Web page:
I recently learned about a small feature in Android which has been there since API level 1 (the variant that we’ll use has been in there since API 3, but others appeared in API 1): Compound Drawables. In this article we’ll have a look at what they are and see how we can use them to simplify some of our layouts.
Before we start, a little background: Recently I was working on a project where one of my layouts contained typical “icon” configuration (consisting of a graphic with a text label below it), quite similar to what we used in the article on Intelligent Layouts. My layout worked perfectly well, but I updated to ADT 16 and the new Lint tool gave me a warning which I didn’t understand: This tag and its children can be replaced by one
I my code to be free of warnings because they are often indicative of a potential bug or inefficiency, so I wanted to learn what this warning meant in order to eradicate it. First let’s have a look at the block in my XML which caused this warning:[xml]
Which looks like this:
The warning was given on the LinearLayout element. A quick dig through the documentation for TextView lead me to the setCompoundDrawableWithIntrinsicBounds() method which is a method of attaching drawables to a TextView. We can replace the LinearLayout and its two children with a single TextView:[xml]
Then in the onCreate() method of our activity we can assign a drawable to appear above the text:[java] @Override
public void onCreate( Bundle savedInstanceState )
super.onCreate( savedInstanceState );
setContentView( R.layout.main );
TextView tv = (TextView) findViewById( R.id.textView );
R.drawable.ic_launcher, 0, 0 );
setCompoundDrawablesWithIntrinsicBounds() takes four parameters representing drawables which will be placed to the left, above, to the right of, and below the text respectively. In this case we only want an image above the text, so we set the set the second parameter to the drawable we require and the others to 0. There are a couple of variants of the setCompoundDrawables*() method which I won’t cover here, but are easy enough to understand. In addition you can use the setCompoundDrawablePadding() method to apply padding to the drawables.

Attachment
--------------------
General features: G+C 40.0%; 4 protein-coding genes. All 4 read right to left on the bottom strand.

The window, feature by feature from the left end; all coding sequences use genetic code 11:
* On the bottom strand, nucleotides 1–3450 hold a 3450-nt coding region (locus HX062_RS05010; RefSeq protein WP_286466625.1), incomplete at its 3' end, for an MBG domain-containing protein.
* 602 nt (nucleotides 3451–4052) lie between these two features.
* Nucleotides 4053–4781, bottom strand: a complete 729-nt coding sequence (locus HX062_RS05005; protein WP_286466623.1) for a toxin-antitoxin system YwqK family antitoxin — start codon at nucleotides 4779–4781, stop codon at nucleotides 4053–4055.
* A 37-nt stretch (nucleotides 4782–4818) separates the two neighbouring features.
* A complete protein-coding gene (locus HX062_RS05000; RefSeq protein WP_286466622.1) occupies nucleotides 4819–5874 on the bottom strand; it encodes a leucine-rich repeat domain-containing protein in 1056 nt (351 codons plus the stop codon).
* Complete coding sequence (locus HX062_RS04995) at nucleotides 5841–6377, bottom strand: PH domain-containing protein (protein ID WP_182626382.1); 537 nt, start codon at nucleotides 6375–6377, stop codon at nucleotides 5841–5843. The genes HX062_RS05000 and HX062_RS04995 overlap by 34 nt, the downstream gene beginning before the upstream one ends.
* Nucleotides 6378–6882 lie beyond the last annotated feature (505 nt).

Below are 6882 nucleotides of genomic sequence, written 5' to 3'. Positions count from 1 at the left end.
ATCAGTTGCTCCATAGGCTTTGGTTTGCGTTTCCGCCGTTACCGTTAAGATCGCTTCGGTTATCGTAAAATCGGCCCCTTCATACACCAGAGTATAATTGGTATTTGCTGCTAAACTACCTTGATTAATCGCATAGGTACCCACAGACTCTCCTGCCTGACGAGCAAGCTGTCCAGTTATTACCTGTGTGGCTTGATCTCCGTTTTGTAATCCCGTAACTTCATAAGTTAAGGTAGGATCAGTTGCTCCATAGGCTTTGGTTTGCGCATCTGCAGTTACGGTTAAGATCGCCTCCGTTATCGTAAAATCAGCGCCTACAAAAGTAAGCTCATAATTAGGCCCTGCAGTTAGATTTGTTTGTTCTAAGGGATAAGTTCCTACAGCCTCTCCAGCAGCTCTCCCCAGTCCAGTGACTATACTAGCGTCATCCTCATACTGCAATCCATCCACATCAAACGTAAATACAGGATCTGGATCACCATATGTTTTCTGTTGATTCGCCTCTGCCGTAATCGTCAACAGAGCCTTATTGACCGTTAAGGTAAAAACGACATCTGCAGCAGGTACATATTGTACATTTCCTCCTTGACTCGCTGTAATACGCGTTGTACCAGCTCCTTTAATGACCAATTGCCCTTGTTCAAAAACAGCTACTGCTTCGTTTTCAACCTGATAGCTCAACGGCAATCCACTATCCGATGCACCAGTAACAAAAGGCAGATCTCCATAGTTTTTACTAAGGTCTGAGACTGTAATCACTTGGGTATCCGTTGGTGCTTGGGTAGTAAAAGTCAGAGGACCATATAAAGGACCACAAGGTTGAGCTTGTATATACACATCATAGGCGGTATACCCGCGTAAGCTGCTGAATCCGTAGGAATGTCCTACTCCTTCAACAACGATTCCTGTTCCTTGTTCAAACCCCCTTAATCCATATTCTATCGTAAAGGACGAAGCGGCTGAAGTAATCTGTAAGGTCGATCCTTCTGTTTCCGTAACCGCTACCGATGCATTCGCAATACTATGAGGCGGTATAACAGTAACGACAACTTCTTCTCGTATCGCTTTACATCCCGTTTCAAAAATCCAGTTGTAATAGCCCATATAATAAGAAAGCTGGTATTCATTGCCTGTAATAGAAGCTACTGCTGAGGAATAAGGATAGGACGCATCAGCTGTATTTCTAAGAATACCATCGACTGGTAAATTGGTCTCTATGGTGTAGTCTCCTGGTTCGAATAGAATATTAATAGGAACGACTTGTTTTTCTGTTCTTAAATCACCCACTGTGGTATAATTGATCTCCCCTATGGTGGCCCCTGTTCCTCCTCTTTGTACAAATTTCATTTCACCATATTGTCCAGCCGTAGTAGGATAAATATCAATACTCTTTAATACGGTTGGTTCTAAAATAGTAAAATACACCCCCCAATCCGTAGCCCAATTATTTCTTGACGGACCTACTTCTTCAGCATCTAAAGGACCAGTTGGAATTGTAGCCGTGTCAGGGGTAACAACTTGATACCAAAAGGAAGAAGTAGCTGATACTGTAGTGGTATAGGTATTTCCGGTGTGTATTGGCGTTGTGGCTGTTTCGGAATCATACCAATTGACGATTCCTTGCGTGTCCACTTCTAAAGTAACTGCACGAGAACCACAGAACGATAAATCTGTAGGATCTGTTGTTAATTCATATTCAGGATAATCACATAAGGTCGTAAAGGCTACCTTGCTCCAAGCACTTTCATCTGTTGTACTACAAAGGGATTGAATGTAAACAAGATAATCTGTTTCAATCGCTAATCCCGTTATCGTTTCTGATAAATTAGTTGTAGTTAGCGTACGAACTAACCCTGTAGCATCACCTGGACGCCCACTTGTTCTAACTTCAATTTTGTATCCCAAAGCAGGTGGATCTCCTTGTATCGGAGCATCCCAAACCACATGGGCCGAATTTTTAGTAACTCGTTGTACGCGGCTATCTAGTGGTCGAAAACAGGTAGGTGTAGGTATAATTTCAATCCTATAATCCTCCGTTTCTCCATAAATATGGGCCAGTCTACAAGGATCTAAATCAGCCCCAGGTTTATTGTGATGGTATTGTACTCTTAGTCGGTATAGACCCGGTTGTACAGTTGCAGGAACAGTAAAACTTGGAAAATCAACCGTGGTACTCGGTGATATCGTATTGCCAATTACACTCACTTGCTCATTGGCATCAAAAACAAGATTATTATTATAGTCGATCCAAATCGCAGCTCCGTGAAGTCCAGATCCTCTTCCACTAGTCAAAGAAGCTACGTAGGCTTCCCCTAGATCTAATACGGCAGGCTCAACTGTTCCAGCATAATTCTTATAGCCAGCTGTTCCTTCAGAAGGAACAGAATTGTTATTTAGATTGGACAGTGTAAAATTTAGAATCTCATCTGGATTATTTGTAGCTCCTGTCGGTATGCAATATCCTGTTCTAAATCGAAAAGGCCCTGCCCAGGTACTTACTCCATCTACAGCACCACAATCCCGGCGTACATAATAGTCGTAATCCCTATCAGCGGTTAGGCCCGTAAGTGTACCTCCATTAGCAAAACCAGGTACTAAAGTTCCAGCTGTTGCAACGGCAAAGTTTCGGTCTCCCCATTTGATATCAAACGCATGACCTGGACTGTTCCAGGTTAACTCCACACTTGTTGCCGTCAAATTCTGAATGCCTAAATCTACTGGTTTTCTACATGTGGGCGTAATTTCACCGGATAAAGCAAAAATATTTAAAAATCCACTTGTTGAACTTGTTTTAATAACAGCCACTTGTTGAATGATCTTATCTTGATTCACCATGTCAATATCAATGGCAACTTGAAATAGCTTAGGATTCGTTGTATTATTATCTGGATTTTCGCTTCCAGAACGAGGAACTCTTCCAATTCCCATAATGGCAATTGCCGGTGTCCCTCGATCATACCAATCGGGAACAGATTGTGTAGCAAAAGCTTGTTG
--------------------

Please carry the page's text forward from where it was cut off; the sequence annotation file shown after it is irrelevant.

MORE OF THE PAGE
I won’t bother with a screen capture of this because it is identical to the previous one – it just uses a single Widget in the layout compared to the initial one which used three.
As ever in Android, there are multiple ways of achieving the same result, and we can achieve the same thing purely in layout so that there is no java code required:[xml]
This is almost identical to the previous solution except that we have replaced the id attribute with a drawableTop one. drawableTop is effectively calling setCompoundDrawablesWithIntrinsicBounds() for us, so removing the need for any java.
As well as the simple icon layout that I’ve demonstrated here, there are plenty of other use cases where compound drawables can simplify your layouts. If you use the Lint tool in ADT 16+ you will be alerted to instances where you can make this optimisation. It my only sound like a small improvement to create one Widget instead of three, but if we expand this to the layout that we created in Intelligent Layouts, we would be creating 18 fewer widgets.
This optimisation can also be used in the Views that we create for individual ListView items to make your scrolling smoother – fewer object creations speeds up layout inflation (but always recycle your views as discussed here).
The source code for this article can be found here.
© 2012, Mark Allison. All rights reserved.
Copyright © 2012 Styling Android. All Rights Reserved.
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